The fig was one of the earliest fruit trees to be cultivated, so our history goes way back with these fruits. This might have something to do with the highly abundant and delectable fruit that it offers with little work from our end. Fig trees are some of the easiest fruit trees to tend to, so let’s dig into all the good things figs offer and the specific varieties we have at the POP Learning Orchard.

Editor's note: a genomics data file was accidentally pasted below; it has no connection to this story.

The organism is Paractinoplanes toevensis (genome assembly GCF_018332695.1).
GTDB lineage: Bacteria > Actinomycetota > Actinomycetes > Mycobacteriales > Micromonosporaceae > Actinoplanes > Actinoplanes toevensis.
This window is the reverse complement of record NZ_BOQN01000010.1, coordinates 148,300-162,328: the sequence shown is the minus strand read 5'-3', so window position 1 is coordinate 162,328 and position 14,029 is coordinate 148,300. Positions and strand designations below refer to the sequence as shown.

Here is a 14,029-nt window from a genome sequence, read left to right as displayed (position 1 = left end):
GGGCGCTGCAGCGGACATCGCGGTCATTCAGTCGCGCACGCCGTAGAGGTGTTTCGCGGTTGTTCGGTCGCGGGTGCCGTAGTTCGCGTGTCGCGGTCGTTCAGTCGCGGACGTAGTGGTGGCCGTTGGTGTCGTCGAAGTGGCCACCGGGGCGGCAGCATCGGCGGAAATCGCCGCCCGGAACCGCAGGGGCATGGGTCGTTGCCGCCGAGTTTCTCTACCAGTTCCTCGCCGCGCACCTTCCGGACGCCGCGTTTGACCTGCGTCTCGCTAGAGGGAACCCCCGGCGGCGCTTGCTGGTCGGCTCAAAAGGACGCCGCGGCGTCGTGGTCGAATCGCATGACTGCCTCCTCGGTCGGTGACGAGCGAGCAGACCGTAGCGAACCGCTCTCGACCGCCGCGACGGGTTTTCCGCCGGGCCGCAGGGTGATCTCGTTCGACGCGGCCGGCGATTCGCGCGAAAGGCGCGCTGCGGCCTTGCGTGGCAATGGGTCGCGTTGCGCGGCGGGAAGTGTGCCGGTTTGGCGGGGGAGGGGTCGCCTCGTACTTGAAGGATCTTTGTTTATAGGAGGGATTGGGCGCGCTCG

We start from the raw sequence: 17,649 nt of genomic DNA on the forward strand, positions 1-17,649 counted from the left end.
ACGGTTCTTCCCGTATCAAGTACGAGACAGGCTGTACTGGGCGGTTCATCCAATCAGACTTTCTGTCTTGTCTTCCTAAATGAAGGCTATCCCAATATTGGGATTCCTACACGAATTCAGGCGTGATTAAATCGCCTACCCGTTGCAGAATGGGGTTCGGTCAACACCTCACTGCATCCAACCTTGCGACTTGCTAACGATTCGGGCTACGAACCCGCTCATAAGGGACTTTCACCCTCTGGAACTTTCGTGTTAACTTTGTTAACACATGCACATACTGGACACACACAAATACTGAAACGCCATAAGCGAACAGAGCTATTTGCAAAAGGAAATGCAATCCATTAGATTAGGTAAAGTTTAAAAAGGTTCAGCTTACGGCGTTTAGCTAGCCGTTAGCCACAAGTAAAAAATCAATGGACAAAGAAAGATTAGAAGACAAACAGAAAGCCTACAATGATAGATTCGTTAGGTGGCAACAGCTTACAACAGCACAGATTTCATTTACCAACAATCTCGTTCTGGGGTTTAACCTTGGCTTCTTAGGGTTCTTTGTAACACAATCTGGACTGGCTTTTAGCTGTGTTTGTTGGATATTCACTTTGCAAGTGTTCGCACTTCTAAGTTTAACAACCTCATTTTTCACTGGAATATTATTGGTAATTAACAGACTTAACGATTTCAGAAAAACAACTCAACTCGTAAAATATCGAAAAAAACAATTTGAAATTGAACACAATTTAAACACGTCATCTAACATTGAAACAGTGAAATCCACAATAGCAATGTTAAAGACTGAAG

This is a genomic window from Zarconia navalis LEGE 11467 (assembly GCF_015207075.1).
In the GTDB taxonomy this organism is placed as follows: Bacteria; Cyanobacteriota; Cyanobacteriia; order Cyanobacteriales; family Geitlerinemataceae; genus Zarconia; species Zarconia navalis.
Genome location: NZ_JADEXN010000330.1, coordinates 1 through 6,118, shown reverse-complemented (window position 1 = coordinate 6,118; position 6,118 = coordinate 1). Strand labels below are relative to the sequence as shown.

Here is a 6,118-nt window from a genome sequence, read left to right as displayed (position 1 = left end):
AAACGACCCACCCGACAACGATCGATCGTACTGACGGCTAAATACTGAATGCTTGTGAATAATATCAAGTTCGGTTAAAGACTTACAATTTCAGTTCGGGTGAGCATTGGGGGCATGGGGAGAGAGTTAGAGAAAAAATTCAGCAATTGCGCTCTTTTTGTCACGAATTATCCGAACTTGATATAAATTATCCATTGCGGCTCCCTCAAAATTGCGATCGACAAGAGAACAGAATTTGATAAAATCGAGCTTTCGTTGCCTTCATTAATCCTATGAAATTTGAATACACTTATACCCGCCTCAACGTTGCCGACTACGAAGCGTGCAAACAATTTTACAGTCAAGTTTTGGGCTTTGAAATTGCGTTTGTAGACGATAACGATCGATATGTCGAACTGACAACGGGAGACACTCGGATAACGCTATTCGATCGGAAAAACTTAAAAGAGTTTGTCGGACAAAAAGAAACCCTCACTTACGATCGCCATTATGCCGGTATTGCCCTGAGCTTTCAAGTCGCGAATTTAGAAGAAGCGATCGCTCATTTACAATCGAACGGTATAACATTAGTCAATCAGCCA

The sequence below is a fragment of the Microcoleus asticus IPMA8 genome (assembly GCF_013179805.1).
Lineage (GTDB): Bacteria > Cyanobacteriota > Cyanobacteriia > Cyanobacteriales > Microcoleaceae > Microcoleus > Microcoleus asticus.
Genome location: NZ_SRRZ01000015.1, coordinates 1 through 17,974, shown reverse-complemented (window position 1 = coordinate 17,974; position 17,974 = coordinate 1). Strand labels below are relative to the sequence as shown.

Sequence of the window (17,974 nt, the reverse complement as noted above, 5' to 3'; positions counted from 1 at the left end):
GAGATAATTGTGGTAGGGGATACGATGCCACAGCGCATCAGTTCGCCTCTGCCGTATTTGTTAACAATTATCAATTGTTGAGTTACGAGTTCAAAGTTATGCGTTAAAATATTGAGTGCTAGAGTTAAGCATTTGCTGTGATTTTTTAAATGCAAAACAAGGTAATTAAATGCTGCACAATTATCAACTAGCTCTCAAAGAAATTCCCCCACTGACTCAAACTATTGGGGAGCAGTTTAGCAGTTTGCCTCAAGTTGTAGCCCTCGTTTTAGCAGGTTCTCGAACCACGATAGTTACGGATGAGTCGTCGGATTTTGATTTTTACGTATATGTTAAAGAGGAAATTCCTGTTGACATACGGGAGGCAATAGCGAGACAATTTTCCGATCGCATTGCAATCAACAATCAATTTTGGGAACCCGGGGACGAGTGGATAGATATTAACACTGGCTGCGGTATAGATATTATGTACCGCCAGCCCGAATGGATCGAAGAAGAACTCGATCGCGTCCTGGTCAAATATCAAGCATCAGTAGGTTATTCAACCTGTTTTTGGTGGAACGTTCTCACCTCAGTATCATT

The common fig (Ficus carica) is part of the mulberry family (Moraceae) and Ficus genus, made up of over 750 known species all across the globe. Most Ficus members reside in tropical climates, with some living in temperate climates. The common fig is native to temperate climates in Asia and the Middle East. Figs were spread from the Middle East to its surrounding neighbors by the Romans and Greeks, and eventually moved across Europe and to the Americas. It is now planted worldwide. The common fig is the most cold hardy species of edible fig and the one that is planted in Philadelphia. It prefers hot and dry temperatures, but can tolerate cold weather with some extra love. The heat island effect of Philly actually serves the figs well. It can tolerate most soils, but prefers sandy or well drained soil. It needs full sun to fruit, but will survive in partial shade (although fruit is unlikely to ripen). More detailed information on how to care for figs in Philly climate is linked in POP’s blog and our virtual workshop with Bassem Samaan of Trees of Joy.